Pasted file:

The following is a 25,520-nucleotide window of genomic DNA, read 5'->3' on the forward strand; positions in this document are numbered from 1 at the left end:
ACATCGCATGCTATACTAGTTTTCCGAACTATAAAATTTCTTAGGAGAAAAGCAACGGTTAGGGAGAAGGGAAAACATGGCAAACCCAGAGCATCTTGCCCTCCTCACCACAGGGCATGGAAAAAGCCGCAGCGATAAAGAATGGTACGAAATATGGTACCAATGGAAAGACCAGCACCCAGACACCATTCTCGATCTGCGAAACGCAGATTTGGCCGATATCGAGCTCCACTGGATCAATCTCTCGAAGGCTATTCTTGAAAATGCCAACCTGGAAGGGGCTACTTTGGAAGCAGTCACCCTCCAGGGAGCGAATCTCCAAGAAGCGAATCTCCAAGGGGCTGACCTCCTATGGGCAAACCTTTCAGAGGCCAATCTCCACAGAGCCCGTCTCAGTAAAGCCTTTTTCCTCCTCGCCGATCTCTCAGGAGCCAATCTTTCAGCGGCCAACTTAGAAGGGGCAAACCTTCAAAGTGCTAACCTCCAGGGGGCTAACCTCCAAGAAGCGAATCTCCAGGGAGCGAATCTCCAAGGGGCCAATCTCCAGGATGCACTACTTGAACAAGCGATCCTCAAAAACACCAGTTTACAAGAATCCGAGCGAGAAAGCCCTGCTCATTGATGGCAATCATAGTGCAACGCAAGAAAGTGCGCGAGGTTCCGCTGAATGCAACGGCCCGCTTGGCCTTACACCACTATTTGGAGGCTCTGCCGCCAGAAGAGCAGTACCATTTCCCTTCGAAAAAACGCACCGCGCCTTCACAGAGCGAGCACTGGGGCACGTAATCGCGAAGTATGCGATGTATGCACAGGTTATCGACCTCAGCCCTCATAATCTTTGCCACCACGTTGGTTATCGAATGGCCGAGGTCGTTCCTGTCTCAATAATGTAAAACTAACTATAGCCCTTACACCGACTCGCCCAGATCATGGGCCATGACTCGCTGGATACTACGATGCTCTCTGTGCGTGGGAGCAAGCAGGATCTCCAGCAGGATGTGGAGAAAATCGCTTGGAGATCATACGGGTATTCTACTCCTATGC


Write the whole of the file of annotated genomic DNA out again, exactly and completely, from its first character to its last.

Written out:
The following is a 25,520-nucleotide window of genomic DNA, read 5'->3' on the forward strand; positions in this document are numbered from 1 at the left end:
ACATCGCATGCTATACTAGTTTTCCGAACTATAAAATTTCTTAGGAGAAAAGCAACGGTTAGGGAGAAGGGAAAACATGGCAAACCCAGAGCATCTTGCCCTCCTCACCACAGGGCATGGAAAAAGCCGCAGCGATAAAGAATGGTACGAAATATGGTACCAATGGAAAGACCAGCACCCAGACACCATTCTCGATCTGCGAAACGCAGATTTGGCCGATATCGAGCTCCACTGGATCAATCTCTCGAAGGCTATTCTTGAAAATGCCAACCTGGAAGGGGCTACTTTGGAAGCAGTCACCCTCCAGGGAGCGAATCTCCAAGAAGCGAATCTCCAAGGGGCTGACCTCCTATGGGCAAACCTTTCAGAGGCCAATCTCCACAGAGCCCGTCTCAGTAAAGCCTTTTTCCTCCTCGCCGATCTCTCAGGAGCCAATCTTTCAGCGGCCAACTTAGAAGGGGCAAACCTTCAAAGTGCTAACCTCCAGGGGGCTAACCTCCAAGAAGCGAATCTCCAGGGAGCGAATCTCCAAGGGGCCAATCTCCAGGATGCACTACTTGAACAAGCGATCCTCAAAAACACCAGTTTACAAGAATCCGAGCGAGAAAGCCCTGCTCATTGATGGCAATCATAGTGCAACGCAAGAAAGTGCGCGAGGTTCCGCTGAATGCAACGGCCCGCTTGGCCTTACACCACTATTTGGAGGCTCTGCCGCCAGAAGAGCAGTACCATTTCCCTTCGAAAAAACGCACCGCGCCTTCACAGAGCGAGCACTGGGGCACGTAATCGCGAAGTATGCGATGTATGCACAGGTTATCGACCTCAGCCCTCATAATCTTTGCCACCACGTTGGTTATCGAATGGCCGAGGTCGTTCCTGTCTCAATAATGTAAAACTAACTATAGCCCTTACACCGACTCGCCCAGATCATGGGCCATGACTCGCTGGATACTACGATGCTCTCTGTGCGTGGGAGCAAGCAGGATCTCCAGCAGGATGTGGAGAAAATCGCTTGGAGATCATACGGGTATTCTACTCCTATGC